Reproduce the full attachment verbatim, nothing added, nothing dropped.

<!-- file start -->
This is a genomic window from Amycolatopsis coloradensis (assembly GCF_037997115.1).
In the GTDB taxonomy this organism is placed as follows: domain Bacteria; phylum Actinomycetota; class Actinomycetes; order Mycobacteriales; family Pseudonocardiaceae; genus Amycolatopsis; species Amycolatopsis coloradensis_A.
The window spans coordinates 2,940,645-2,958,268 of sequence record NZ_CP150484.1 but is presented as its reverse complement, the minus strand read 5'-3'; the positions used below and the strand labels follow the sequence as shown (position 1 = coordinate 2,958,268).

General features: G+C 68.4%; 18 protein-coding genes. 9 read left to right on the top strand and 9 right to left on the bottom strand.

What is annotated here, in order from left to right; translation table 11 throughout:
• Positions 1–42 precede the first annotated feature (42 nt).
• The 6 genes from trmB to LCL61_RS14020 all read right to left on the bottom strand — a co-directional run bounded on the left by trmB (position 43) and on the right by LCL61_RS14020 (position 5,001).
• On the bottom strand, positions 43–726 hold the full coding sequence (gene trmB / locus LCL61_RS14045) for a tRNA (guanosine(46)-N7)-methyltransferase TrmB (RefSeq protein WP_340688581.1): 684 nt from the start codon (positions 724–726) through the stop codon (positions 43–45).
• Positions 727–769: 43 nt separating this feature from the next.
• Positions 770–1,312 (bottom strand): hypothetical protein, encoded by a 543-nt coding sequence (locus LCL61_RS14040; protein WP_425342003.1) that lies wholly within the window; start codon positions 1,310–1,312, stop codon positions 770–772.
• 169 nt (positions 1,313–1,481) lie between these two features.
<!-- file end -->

This is a genomic window from Amycolatopsis coloradensis (assembly GCF_037997115.1).
In the GTDB taxonomy this organism is placed as follows: domain Bacteria; phylum Actinomycetota; class Actinomycetes; order Mycobacteriales; family Pseudonocardiaceae; genus Amycolatopsis; species Amycolatopsis coloradensis_A.
The window spans coordinates 2,940,645-2,958,268 of sequence record NZ_CP150484.1 but is presented as its reverse complement, the minus strand read 5'-3'; the positions used below and the strand labels follow the sequence as shown (position 1 = coordinate 2,958,268).

General features: G+C 68.4%; 18 protein-coding genes. 9 read left to right on the top strand and 9 right to left on the bottom strand.

What is annotated here, in order from left to right; translation table 11 throughout:
• Positions 1–42 precede the first annotated feature (42 nt).
• The 6 genes from trmB to LCL61_RS14020 all read right to left on the bottom strand — a co-directional run bounded on the left by trmB (position 43) and on the right by LCL61_RS14020 (position 5,001).
• On the bottom strand, positions 43–726 hold the full coding sequence (gene trmB / locus LCL61_RS14045) for a tRNA (guanosine(46)-N7)-methyltransferase TrmB (RefSeq protein WP_340688581.1): 684 nt from the start codon (positions 724–726) through the stop codon (positions 43–45).
• Positions 727–769: 43 nt separating this feature from the next.
• Positions 770–1,312 (bottom strand): hypothetical protein, encoded by a 543-nt coding sequence (locus LCL61_RS14040; protein WP_425342003.1) that lies wholly within the window; start codon positions 1,310–1,312, stop codon positions 770–772.
• 169 nt (positions 1,313–1,481) lie between these two features.